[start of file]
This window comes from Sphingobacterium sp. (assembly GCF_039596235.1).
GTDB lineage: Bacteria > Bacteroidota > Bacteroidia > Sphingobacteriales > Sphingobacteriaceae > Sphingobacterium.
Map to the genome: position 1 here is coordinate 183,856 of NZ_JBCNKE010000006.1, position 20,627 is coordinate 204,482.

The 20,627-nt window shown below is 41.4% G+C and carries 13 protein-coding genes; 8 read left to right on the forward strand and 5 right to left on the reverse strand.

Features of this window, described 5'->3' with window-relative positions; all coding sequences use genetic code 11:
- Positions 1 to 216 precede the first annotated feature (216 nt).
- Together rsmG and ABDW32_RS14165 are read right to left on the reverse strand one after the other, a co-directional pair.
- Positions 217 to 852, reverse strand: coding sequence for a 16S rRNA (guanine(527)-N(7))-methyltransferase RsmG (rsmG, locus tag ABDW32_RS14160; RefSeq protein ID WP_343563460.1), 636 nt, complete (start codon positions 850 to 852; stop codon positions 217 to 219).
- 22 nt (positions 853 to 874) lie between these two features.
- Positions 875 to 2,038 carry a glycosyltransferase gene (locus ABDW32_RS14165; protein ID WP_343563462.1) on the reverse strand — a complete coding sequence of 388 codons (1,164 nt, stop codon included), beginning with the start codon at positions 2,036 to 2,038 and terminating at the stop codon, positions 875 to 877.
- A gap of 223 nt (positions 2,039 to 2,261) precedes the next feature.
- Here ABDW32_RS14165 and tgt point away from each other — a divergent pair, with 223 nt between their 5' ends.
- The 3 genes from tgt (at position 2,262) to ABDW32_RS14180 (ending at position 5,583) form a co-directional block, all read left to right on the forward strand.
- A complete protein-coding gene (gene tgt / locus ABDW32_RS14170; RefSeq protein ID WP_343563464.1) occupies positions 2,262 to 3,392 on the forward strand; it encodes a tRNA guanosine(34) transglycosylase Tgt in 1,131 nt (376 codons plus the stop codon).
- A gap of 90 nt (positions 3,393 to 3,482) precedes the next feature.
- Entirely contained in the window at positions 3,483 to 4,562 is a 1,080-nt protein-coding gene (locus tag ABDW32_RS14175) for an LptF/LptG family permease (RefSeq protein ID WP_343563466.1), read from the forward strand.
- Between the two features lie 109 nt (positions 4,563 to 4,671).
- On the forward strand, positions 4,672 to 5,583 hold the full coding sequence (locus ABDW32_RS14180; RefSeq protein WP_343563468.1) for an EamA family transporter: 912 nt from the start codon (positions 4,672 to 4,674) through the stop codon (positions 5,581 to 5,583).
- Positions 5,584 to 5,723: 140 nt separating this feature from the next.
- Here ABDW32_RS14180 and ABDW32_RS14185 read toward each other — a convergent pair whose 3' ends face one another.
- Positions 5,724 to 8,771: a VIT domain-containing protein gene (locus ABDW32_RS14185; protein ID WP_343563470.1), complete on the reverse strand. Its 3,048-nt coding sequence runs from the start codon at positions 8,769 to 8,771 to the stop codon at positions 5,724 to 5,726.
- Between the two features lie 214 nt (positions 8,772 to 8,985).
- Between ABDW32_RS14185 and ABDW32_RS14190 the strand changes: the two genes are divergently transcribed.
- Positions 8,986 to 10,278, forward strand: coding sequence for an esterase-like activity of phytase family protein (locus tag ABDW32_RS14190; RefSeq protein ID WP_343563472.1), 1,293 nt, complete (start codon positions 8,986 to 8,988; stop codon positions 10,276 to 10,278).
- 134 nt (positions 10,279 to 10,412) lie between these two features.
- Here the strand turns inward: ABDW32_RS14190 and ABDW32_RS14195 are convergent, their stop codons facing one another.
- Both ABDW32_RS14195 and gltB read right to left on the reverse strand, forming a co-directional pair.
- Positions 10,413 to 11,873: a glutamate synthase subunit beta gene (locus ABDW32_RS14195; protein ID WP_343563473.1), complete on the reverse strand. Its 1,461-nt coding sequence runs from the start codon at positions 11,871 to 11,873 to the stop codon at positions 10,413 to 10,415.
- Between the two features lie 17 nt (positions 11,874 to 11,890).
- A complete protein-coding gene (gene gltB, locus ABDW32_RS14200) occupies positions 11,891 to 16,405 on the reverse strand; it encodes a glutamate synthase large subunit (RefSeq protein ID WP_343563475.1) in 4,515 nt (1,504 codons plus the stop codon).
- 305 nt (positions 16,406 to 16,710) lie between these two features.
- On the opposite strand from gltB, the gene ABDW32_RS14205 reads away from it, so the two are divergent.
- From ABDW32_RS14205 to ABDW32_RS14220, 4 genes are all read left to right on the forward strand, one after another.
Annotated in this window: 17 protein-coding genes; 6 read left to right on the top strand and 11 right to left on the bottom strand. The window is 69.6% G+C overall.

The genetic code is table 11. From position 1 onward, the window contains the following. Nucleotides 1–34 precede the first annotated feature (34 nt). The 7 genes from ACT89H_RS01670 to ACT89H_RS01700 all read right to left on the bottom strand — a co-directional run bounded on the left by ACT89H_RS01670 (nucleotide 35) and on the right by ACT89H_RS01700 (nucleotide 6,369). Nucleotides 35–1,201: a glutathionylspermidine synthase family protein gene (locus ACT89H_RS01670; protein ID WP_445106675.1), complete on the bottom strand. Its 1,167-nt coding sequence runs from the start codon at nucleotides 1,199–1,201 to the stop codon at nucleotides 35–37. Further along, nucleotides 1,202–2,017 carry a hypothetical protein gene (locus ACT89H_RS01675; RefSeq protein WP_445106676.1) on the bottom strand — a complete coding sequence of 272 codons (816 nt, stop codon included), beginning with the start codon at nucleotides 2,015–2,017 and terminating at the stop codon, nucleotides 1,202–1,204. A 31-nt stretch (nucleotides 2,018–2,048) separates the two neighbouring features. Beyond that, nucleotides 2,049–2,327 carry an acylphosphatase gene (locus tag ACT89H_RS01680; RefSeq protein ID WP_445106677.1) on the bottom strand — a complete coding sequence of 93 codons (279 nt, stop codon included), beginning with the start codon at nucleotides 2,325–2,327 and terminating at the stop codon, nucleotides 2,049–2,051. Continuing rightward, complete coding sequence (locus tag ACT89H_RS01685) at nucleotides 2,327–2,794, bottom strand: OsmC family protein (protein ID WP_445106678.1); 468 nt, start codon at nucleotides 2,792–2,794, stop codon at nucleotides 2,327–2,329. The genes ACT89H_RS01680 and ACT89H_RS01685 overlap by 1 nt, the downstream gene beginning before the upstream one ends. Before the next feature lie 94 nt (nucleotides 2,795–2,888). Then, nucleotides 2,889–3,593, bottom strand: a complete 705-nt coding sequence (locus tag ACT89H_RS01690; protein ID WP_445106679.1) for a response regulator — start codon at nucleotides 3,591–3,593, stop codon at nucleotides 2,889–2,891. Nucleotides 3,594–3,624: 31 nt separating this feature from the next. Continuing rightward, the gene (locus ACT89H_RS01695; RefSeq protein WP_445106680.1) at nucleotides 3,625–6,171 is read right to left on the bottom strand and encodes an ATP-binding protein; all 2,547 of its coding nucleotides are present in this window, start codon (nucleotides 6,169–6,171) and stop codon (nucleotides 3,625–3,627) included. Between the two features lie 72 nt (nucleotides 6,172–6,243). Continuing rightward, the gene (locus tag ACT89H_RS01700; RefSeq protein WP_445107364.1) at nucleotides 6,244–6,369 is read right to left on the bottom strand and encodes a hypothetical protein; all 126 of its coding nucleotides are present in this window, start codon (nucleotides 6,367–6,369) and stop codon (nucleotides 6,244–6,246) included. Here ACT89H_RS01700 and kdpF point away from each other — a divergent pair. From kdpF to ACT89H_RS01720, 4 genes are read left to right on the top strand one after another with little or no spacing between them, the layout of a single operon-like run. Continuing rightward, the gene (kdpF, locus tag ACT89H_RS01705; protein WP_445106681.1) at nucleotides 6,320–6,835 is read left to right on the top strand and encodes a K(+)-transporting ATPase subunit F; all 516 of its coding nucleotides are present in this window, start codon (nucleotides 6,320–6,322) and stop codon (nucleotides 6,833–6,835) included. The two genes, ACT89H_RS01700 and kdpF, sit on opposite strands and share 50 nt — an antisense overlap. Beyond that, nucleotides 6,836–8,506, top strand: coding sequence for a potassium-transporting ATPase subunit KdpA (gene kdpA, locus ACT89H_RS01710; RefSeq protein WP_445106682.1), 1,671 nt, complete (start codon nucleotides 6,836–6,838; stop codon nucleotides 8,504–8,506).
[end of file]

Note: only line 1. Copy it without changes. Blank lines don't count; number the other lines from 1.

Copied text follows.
This window comes from Sphingobacterium sp. (assembly GCF_039596235.1).